A Freedom of Information Act (FOIA) request from the American Civil Liberties Union (ACLU) revealed that the Obama administration had committed over 90 civil liberty violations through the National Security Agency and the Federal Bureau of Investigation from 2009 to 2016. The Hill reported that the memos revealed that the government agencies improperly searched and disseminated information on American citizens without warrants.
For example, some NSA analysts had unmasked the names of American citizens within the intelligence community without the requisite redactions. Another instance revealed that an intelligence analyst ran a query on the same American citizen every workday from 2013 to 2014.
The NSA claims that these warrantless searches only accounted for a minuscule percentage of the warrantless interceptions since the passage of Section 702 of the Foreign Intelligence Surveillance Act, which was instituted in late 2008 at the twilight of the Bush administration. The Act, listed as 50 U.S. Code § 1881a, reads as follows:
Notwithstanding any other provision of law, upon the issuance of an order in accordance with subsection (i)(3) or a determination under subsection (c)(2), the Attorney General and the Director of National Intelligence may authorize jointly, for a period of up to 1 year from the effective date of the authorization, the targeting of persons reasonably believed to be located outside the United States to acquire foreign intelligence information
The law also expressly lists limitations of this law in section (b), saying that the law:
(1) may not intentionally target any person known at the time of acquisition to be located in the United States;
(2) may not intentionally target a person reasonably believed to be located outside the United States if the purpose of such acquisition is to target a particular, known person reasonably believed to be in the United States;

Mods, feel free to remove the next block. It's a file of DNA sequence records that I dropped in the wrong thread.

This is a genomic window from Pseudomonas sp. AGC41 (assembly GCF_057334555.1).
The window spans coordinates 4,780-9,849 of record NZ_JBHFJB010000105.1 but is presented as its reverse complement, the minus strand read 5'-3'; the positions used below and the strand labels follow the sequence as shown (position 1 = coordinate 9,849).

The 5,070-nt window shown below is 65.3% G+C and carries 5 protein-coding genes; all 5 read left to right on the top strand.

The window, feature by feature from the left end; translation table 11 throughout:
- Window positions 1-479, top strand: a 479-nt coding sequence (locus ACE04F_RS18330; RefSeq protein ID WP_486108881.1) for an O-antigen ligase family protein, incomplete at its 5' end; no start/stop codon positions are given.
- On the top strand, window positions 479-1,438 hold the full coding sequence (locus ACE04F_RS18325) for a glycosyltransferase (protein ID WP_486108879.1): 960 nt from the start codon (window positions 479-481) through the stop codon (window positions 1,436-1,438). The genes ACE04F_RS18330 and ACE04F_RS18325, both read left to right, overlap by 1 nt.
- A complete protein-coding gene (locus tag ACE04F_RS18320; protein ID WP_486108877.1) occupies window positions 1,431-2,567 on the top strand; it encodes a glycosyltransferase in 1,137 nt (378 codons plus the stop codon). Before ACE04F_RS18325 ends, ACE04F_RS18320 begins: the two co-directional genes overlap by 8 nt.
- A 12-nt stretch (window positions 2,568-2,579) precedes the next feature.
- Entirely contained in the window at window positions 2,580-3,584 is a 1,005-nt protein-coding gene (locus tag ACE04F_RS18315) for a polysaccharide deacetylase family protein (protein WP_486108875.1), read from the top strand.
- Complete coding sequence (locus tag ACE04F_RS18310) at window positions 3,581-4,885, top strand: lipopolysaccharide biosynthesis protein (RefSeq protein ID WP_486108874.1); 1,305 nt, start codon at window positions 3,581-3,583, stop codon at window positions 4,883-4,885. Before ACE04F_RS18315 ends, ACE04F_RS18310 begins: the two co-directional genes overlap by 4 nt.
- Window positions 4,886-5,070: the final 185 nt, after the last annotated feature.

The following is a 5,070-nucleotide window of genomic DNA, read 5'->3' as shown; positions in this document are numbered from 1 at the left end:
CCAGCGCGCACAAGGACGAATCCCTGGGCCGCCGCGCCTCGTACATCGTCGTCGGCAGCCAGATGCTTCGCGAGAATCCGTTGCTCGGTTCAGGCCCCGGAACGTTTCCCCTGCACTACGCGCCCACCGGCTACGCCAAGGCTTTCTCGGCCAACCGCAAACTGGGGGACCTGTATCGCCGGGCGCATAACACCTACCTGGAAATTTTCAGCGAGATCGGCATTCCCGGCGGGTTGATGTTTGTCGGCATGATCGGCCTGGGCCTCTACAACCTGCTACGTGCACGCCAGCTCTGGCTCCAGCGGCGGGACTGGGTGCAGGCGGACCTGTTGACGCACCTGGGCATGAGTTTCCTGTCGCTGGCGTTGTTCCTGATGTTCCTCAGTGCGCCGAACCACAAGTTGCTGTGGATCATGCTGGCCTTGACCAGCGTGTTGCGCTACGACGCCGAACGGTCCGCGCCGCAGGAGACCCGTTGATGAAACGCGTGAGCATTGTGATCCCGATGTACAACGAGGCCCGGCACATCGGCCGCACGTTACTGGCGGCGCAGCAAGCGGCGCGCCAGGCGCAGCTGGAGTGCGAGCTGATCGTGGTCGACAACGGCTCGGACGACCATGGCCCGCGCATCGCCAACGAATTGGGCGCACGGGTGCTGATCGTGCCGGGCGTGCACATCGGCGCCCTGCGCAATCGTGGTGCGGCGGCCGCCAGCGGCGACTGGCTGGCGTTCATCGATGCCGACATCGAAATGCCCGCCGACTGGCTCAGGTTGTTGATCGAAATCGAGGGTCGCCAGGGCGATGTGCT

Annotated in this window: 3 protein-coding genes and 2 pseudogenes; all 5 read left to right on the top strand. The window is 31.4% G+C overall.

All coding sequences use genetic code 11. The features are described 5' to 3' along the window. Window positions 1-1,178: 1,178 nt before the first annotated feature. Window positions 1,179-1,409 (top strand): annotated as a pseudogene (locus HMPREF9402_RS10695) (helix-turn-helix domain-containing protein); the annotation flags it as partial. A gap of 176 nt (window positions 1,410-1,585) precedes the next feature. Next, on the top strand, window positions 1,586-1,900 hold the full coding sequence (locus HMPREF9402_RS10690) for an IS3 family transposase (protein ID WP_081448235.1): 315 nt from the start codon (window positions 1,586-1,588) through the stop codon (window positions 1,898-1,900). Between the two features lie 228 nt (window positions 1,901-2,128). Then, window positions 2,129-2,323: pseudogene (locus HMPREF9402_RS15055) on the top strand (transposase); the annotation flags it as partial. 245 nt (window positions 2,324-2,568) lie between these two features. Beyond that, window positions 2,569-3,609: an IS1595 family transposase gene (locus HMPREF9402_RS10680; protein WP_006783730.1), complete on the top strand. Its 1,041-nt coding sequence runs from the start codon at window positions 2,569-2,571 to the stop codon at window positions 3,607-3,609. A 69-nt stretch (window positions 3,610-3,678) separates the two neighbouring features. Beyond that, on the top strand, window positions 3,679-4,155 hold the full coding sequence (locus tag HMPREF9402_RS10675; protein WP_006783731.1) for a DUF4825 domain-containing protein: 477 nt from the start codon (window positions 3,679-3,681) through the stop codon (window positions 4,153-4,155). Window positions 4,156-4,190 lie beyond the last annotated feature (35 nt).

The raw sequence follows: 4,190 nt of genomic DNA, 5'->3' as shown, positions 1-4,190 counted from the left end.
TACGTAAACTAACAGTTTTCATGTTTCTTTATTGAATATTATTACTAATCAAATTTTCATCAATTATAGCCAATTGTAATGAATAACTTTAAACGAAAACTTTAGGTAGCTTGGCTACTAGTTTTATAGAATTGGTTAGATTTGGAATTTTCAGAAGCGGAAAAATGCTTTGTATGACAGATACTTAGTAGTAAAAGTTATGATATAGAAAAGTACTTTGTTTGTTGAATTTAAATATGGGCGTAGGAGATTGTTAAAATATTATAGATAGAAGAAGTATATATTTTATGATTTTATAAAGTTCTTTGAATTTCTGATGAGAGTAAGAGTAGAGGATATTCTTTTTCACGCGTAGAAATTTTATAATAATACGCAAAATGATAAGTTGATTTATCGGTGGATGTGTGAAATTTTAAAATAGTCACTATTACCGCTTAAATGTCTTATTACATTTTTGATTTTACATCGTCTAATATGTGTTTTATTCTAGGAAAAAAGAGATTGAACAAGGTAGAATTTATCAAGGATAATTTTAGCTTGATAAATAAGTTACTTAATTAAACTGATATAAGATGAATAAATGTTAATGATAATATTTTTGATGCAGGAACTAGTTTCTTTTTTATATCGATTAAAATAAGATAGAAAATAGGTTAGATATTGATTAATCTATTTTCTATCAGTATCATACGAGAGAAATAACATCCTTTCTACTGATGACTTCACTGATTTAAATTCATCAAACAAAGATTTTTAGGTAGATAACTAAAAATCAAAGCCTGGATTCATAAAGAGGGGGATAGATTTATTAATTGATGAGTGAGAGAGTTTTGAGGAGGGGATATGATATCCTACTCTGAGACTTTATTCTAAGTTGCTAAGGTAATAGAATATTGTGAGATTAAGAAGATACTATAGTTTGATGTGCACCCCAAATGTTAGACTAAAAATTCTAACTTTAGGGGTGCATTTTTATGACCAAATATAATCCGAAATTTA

(3) may not intentionally target a United States person reasonably believed to be located outside the United States;
(4) may not intentionally acquire any communication as to which the sender and all intended recipients are known at the time of the acquisition to be located in the United States; and
(5) shall be conducted in a manner consistent with the fourth amendment to the Constitution of the United States.
This is not the first time that surveillance agencies have caught fire for listening in on American citizens. Earlier this year, Devin Nunes (R-CA) announced that members of Donald Trump's campaign and subsequent transition team had been unintentionally intercepted by the Obama administration.
Once again, the intelligence community seems to have forgotten the meaning of the Fourth Amendment of the Constitution, which reads as follows:
The right of the people to be secure in their persons, houses, papers, and effects, against unreasonable searches and seizures, shall not be violated, and no Warrants shall issue, but upon probable cause, supported by Oath or affirmation, and particularly describing the place to be searched, and the persons or things to be seized.
The United States deserves better from those tasked with protecting freedom and liberty.